Macau, the gambling mecca for mainland Chinese, experienced a near-80% year-over-year plunge in total visits over the Chinese New Year holidays, according to government data. Casinos were shut down for two weeks, and gambling revenues for the rest of the month of February are expected to collapse to near-nothing.

Airbnb has experienced an 80% plunge in business in China, a person close to the company told the Wall Street Journal. China is an important factor in the growth story that Airbnb is trying to weave for its IPO this year. And the coronavirus might derail that IPO this year, the person said. But it’s not just bookings in China: it’s also bookings by Chinese travelers in other countries. Those Airbnb hosts in those countries are now confronted with cancellations.

In Singapore, Chinese tourists account for about 20% of all tourists, and they’re not showing up. But as in many places, it’s not just Chinese tourists that are not showing up, it’s frazzled tourists from other countries too, and Singapore is seeing a decline of about 30% of tourist arrivals from all countries, the CEO of the Singapore Tourism Board told Bloomberg TV. And those arrivals could plunge further if the situation persists.

Numerous global conferences have been cancelled around the world for fear of spreading the virus at the conference, including the world’s biggest mobile trade fair, the Mobile World Congress in Barcelona, which had been scheduled to take place later this month, after dozens of global tech giants, telecom equipment makers, and telecom carriers pulled out due to contagion fears.

Last year, the Mobile World Congress had attracted 110,000 people from nearly 200 countries, including many from China. They’re now busy cancelling their flight reservations and lodgings, including on Airbnb. These business travelers were expected to spend money liberally on their expense accounts, including in fancy eating and drinking establishments. But now they’re not coming.

And this is what I’m seeing in San Francisco too: It’s not only the tourist and business travelers and property buyers from China that have suddenly evaporated; it’s that many tourists and business travelers from other countries have also cancelled, in fear of sitting next to an infected person on the plane or whatever.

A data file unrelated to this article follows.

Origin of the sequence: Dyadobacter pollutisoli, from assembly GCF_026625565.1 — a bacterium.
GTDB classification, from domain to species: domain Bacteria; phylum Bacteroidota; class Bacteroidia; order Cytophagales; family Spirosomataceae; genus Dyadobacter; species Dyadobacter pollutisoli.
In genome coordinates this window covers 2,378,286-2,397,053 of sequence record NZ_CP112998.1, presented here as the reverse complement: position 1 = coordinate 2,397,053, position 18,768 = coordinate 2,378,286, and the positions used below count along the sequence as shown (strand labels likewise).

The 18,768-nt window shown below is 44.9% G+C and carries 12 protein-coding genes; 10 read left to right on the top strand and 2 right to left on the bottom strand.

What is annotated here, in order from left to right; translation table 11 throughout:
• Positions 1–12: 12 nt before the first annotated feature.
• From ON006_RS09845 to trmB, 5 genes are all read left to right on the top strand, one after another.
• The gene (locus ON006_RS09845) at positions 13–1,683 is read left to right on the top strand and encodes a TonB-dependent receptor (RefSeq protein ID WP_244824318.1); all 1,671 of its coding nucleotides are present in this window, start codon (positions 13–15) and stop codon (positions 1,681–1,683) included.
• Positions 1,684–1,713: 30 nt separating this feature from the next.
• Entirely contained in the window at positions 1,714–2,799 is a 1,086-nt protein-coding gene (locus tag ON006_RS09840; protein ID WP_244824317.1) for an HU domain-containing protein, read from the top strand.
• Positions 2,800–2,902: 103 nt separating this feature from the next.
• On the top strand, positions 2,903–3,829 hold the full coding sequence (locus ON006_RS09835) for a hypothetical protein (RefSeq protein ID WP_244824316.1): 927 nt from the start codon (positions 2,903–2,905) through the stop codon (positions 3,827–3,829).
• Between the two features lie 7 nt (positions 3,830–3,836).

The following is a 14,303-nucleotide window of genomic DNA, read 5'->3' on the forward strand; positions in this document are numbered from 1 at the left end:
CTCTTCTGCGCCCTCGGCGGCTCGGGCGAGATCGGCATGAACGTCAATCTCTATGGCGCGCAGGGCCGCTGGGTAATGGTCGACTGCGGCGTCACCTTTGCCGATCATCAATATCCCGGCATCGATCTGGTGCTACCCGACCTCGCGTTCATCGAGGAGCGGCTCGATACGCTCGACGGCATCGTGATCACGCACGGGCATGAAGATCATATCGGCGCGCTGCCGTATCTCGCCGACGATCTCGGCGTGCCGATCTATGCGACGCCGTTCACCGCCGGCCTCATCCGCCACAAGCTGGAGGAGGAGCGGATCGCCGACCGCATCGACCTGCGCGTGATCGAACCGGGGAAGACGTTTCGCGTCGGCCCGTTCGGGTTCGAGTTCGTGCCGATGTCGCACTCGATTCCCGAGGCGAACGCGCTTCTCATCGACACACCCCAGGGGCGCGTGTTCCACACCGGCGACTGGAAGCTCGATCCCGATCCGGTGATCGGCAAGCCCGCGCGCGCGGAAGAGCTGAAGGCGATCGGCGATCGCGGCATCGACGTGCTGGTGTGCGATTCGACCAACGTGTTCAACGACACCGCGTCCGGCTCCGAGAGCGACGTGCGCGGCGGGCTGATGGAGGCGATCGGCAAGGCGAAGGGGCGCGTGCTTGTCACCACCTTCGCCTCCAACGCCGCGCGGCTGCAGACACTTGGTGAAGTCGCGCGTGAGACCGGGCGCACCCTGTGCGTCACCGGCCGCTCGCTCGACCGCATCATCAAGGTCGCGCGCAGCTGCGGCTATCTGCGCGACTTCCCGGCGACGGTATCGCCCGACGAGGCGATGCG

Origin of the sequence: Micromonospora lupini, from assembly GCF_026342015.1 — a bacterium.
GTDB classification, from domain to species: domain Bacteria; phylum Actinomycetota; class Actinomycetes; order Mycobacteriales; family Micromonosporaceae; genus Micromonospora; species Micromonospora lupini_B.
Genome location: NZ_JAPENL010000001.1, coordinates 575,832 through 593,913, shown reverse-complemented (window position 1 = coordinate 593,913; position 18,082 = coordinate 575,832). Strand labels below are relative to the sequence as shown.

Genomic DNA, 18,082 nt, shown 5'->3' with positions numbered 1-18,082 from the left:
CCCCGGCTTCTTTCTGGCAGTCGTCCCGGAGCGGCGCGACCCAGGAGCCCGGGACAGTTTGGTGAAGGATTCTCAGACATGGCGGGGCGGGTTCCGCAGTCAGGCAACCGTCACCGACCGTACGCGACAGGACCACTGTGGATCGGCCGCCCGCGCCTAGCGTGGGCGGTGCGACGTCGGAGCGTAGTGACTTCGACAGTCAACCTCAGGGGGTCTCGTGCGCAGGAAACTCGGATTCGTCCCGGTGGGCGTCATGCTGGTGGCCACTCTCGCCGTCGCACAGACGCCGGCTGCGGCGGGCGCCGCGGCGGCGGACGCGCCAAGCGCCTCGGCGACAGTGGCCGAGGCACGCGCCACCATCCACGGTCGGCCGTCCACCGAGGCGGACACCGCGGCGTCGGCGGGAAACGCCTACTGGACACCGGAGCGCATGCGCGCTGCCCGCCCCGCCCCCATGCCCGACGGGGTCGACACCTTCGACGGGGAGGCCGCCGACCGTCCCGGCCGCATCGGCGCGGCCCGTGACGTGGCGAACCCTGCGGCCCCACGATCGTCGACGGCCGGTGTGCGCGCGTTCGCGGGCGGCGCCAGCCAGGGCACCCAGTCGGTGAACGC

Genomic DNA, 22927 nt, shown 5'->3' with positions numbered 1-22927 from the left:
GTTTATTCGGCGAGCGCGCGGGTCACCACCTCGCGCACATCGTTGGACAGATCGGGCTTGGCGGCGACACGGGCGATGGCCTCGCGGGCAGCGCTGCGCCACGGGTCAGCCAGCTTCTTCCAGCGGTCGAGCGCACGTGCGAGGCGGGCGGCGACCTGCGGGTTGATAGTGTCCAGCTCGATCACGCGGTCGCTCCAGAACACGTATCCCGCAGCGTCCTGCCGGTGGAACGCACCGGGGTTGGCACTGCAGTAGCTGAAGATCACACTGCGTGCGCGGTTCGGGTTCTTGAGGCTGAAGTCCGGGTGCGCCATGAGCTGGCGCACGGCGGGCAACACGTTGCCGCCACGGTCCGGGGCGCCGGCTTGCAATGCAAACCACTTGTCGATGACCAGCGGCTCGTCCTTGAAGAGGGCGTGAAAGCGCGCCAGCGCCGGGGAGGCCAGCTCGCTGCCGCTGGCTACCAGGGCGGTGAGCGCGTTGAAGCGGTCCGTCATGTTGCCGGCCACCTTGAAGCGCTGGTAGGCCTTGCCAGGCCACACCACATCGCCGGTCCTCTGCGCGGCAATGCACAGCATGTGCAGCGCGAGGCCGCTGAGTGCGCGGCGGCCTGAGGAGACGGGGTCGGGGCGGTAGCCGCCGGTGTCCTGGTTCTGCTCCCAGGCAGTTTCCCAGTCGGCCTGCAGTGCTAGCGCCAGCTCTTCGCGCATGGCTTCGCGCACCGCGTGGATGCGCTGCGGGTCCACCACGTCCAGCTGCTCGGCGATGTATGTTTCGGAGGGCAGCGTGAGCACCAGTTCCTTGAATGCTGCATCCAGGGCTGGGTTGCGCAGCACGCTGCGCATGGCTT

When you drive around San Francisco or the Bay Area in general, the commuter arteries where tourists rarely travel are as horribly congested as ever, and the local weekend traffic is as bad as ever. But in the tourist areas, there is now a sort of a relaxed calm, with people leisurely circulating, enjoying the nice weather and the absence of massive crowds.

And where we live, it has gotten a little more laid-back for locals. If you’re not in the tourist trade, this is a welcome thing.

I heard the same thing about Kyoto, Japan, which in recent years had become overrun with Chinese mass-tourism, on top of having already been overrun with tourism from around the world. Kyoto is a spiritual place in the soul of the Japanese. But it had been impossible to get the spiritual side in recent years. All they got were huge, huge crowds. Now the people that are not making their living off those crowds, they’re reflecting on this sense of having returned to something like semi-serenity where there are still crowds, but not as relentlessly huge.

But for everyone in the travel and tourist industry, from airlines and airports, to restaurants, hotels, Airbnb hosts, event organizers, and to the cities’ revenue departments, which extract money from travelers at every twist and turn, this sudden disappearance of tourists and business travelers and potential property buyers already has major consequences.

If it persists for more than just a few weeks, if it drags out, as is likely, for months and perhaps for much of the year, for many enterprises in the travel and tourist industry – and we’re talking travel and tourist industry outside China – this kind of revenue evaporation will have catastrophic consequences.

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  115 comments for “Coronavirus Slams Airbnb, Airlines, Hotels, Casinos, San Francisco, Other Hot Spots

  1. Jeff Relf says:

    People are stressed out,
    wondering about their kids’ futures;
    it’s weakening their immune systems.

    • VintageVNvet says:

      True that,,, and i will add, totally anecdotally to be sure, that road and tourist traffic in Tampa Bay area appears to be somewhat afflicted,,, though not to the same level as SF Bay area, yet.
      Nobody at local local FCA dealer yesterday except a few at the service section,, Lowes mostly empty,, almost all the places that are usually way too crowded at this time of year, top of the ”season” here, way down…

      • Wolf of Twatter says:

        Not sure what part of Tampa you’re referring to but I’m in Sarasota and everything is a packed down here. Much busier than today than in previous years

    • Jeff Relf says:

      If all you have is an insult for me,
      you’re not furthering the conversation.

      What do you have that’s “less of a stretch”,
      less random ?

  2. Kenny Logouts says:

    Red swan event?

    • Cas127 says:



    • Biffen says:

      Hopefully The corrupted Olympic Games Will be cancelled. Only money and doping nowdays in The games.

      • Shane says:

        I found this on today:

        “Emperor Naruhito cancelled a public event on Sunday, and also reportedly expressed some alarm about the virus and the Tokyo Olympics. Naruhito, who turned 60 on Sunday, ascended to the throne last spring after his father became the first Japanese emperor in 2 centuries to abdicate.